• KeepSolid VPN Unlimited is U.S.-based and has more than 1000 servers in more than 70 locations
  • PureVPN is headquartered in Hong Kong and has more than 750 servers in 141 countries
  • Private Internet Access VPN service has more than 3251 servers in 25 countries (base location unknown)

NordVPN offers month-to-month and annual discounted plans, and allows up to six devices per account; the other three mentioned here allow only five each. It features a kill switch that will shut down any applications you specify if your device is disconnected from the VPN and thus vulnerable to tracking. ​

KeepSolid VPN Unlimited offers a monthly, annual, and even a lifetime plan (pricing varies based on occasional discounts.) However, it doesn't offer a kill switch.

PureVPN includes a kill switch that disconnects your device completely from the Internet if the VPN cuts outs. It has a monthly, six-month, and two-year plan. 

Private Internet Access VPN service also includes a kill switch. You can even buy a router with this VPN pre-installed, and it will protect every connected device. It has a monthly, six-month, and one-year plan. All of the VPNs listed here accept anonymous payment methods, such as Bitcoin, gift cards, and other services and none of them keep logs of your browsing activity. Also, the longer you commit to any of these VPNs, the less you pay.

Use the Tor Browser

Tor (The Onion Router) is network protocol that offers private web browsing, which you can access by downloading the Tor browser. It works differently from a VPN, and it's noticeably slower than your typical Internet connection. The best VPNs don't compromise on speed, but cost money, while Tor is free. While there are free VPNs, most have data limits.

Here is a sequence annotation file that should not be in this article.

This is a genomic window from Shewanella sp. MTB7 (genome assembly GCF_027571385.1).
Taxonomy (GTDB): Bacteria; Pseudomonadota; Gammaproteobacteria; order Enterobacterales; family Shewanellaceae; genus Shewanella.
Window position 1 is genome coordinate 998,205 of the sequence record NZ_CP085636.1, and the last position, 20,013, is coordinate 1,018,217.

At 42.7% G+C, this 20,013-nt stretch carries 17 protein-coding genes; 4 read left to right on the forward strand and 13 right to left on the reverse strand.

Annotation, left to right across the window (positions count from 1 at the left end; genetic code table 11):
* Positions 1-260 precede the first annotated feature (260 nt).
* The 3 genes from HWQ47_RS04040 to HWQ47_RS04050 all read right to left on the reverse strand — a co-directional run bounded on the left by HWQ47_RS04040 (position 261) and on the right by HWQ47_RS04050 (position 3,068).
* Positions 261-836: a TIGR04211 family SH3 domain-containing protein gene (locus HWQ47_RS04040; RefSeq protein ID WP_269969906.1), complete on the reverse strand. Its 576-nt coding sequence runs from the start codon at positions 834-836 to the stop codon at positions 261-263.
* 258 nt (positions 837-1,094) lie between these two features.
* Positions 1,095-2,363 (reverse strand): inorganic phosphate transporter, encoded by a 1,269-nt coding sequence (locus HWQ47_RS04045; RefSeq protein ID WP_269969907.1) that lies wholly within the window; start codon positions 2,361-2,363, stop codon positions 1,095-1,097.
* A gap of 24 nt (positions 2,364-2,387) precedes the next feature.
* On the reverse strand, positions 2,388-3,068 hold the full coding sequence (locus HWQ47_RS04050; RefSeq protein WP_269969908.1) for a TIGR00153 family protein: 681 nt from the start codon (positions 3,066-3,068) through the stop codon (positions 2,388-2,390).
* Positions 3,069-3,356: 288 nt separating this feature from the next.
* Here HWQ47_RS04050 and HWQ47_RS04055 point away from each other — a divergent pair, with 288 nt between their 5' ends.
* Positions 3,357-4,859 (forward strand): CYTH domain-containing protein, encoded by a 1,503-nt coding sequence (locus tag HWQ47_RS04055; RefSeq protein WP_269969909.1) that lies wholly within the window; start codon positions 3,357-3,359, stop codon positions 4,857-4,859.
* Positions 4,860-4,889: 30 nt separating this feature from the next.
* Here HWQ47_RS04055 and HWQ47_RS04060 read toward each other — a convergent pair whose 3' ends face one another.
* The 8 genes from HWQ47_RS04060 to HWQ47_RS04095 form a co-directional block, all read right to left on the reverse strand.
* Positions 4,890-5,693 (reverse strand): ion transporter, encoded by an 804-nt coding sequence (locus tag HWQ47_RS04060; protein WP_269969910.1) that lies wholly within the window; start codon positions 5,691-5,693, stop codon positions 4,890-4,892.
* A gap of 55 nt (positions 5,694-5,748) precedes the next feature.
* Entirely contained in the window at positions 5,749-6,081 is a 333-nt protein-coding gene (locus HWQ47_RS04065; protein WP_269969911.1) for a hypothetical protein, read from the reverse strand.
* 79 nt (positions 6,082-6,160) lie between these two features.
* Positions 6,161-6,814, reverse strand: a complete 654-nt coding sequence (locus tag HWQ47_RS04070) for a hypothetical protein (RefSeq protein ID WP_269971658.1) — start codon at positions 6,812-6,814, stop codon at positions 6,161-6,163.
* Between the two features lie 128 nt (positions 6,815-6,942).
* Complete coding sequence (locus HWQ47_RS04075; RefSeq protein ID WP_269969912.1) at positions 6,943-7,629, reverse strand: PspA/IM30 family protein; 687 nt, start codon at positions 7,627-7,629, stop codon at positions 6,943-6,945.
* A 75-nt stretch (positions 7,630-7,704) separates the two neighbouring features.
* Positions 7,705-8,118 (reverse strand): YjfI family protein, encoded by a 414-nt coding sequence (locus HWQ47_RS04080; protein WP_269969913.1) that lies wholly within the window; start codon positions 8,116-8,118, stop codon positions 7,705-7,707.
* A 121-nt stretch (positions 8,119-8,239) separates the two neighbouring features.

You can use the Tor browser to hide your location, IP address, and other identifying data, and even dig into the dark web. Edward Snowden is said to have used Tor to send information about PRISM, the surveillance program, to journalists at The Guardian and the Washington Post in 2013.

Believe it or not, the U.S. Naval Research Lab and DARPA, created the core technology behind Tor, and the browser is a modified version of Firefox. The browser, available at torproject.org, is maintained by volunteers and is funded by personal donations as well as grants from the National Science Foundation, the US Department of State Bureau of Democracy, Human Rights, and Labor, and a handful of other entities.  

Using the Tor browser alone doesn't guarantee your anonymity; it asks that you follow safe browsing guidelines. Recommendations include not using BitTorrent (a peer-to-peer sharing protocol), not installing browser add-ons, and not opening documents or media while online.

Tor also recommends that users only visit secure HTTPS sites; you can use a plug-in called HTTPS Everywhere to do so. It's built into the Tor browser, but it's available with regular old browsers too.

The Tor browser comes with some security plug-ins pre-installed in addition to HTTPS Everywhere, including NoScript, which blocks JavaScript, Java, Flash and other plugins that can track your browsing activity. You can adjust NoScript's level of security though if you need to visit a site that requires a particular plug-in to work.